• Like 1
Link to post
Share on other sites

Hey, I've been in a funny situation. I changed my password then forgot it so I've been locked out but luckily I wrote it in my diary

One day I spotted this and have been wanting to comment. The Number Plate on this Doomsday Truck is Western Australian. Its no big deal but bit of a surprise to me

456278608_ScreenShot2021-04-12at3_40_16pm.png.7168db067e73dbc683c3668b32618ad1.png

 

On 2/20/2021 at 3:02 AM, Prostheta said:

Looks good, but it'd be wasted on me, that's for sure. I would however not say no to an end-of-timer Unimog crew cab like this:

 

I'm really unsure (actually, I'm sure) whether or not Mercedes will take this into EV territory. You could easily get weekly shopping in that. Maybe convert the back into sauna. I keep trying to convince Nina that this would be fantastic purely since she complains about not being able to see over the bonnet and where the corners are. In a Unimog, that hardly becomes an issue.

 

 

 

 

Link to post
Share on other sites

I don't think its the chlorine, specifically, per se, at all. I would bet hard cash currency its a saltwater pool and its the salt generation system that is causing the problem. If a deck is involved, there may be poor grounding/bonding issues at hand, so there's your shitty contractor work coupled with a saltwater pool situation.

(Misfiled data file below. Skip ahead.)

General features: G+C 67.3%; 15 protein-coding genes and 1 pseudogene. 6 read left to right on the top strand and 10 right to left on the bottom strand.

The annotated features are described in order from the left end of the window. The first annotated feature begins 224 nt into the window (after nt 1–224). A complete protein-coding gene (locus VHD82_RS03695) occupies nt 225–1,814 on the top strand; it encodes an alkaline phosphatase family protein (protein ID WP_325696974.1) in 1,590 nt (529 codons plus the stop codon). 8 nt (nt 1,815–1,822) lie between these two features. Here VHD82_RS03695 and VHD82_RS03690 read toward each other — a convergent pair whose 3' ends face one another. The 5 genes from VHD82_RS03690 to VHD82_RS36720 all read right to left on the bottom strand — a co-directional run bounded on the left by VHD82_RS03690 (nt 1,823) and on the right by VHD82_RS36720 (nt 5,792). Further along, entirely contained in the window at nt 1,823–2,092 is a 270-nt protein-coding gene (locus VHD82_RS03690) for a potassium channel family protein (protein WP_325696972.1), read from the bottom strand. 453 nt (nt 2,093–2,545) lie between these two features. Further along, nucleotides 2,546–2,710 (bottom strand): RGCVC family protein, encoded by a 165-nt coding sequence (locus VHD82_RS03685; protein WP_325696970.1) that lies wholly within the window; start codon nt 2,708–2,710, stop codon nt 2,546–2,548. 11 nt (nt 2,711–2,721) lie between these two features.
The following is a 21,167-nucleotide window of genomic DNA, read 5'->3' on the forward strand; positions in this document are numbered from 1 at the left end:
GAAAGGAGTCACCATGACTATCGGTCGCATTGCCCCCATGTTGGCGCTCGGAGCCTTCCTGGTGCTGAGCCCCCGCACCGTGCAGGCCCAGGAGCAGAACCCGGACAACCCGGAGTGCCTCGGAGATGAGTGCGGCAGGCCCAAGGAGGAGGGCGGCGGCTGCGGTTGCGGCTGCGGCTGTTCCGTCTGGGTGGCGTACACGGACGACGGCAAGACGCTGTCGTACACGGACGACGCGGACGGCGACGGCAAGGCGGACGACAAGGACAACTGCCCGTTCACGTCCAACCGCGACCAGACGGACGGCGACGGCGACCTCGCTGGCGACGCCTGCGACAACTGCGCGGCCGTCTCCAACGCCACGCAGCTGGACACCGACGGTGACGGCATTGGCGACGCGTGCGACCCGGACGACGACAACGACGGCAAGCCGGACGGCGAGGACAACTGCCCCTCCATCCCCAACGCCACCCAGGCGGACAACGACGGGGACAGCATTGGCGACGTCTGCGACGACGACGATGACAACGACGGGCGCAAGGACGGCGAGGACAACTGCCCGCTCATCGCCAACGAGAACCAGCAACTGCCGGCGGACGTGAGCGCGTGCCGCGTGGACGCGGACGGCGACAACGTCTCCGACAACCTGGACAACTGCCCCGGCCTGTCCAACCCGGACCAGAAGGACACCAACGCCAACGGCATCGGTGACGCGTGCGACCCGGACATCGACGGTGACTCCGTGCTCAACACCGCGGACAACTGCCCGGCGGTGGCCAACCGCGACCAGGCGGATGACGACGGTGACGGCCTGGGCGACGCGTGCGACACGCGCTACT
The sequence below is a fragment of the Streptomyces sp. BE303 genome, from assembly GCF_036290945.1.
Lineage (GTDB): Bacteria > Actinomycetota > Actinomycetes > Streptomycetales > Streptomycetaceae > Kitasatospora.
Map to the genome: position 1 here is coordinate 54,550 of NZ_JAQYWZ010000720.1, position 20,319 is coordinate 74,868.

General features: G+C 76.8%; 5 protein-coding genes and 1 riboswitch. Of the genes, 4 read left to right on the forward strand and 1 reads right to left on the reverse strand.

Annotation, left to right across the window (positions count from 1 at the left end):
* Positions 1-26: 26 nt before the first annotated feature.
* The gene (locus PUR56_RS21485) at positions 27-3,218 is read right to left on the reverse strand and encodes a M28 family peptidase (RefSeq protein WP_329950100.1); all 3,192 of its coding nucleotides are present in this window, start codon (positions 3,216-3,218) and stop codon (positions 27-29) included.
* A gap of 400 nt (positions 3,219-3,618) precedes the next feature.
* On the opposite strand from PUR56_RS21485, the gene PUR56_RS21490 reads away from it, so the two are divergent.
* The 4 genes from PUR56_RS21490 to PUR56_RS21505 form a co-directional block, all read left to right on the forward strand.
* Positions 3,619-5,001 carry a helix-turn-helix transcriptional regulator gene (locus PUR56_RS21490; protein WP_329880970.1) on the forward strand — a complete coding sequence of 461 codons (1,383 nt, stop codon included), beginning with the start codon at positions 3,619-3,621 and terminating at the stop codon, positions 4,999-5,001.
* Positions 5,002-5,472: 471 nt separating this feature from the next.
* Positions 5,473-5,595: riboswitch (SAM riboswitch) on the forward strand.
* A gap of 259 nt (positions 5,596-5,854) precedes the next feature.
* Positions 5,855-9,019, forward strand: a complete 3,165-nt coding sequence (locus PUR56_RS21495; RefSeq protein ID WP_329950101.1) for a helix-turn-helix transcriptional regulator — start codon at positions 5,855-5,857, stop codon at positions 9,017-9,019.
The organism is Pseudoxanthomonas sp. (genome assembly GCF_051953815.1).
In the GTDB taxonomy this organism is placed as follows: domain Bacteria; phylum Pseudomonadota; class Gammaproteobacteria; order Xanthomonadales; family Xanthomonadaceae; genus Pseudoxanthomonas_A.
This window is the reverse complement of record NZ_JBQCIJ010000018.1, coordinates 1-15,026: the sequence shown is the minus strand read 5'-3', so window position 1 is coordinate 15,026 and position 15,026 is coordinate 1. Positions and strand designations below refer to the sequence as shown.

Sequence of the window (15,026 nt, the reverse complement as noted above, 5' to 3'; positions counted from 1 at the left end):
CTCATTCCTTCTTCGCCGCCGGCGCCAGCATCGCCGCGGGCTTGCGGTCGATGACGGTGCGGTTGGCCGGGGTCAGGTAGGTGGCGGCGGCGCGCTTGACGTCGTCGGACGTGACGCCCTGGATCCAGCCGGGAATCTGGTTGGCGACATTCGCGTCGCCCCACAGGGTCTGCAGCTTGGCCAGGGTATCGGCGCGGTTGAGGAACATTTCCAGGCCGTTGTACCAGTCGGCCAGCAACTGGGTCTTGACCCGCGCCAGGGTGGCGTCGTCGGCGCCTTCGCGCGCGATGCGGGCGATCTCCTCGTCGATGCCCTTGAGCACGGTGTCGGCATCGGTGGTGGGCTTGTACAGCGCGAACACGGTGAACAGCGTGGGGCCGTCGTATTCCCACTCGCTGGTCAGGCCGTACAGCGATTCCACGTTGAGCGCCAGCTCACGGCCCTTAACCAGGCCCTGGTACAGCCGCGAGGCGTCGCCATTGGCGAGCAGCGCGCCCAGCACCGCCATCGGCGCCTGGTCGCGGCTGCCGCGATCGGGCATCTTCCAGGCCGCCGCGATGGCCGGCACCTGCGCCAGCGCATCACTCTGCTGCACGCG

But its generally not the fault of the steel itself. Or having to seal the pool shell, although that is a helpful option, most don't do that. Saltwater pools, done correctly, use what's called a 'sacrificial anode' made of a soft metal so the system attacks 'it'. Its a protective measure that 'gives itself up' thus saving any other metal components attached to or near the pool. If the pool is not using a sacrificial anode (there are several varieties, and they're all pretty cheap), and the pool has a saltwater generator system (wildly popular these days), it will attack the nearest (and softest) metal, all of it, and artificially age it prematurely.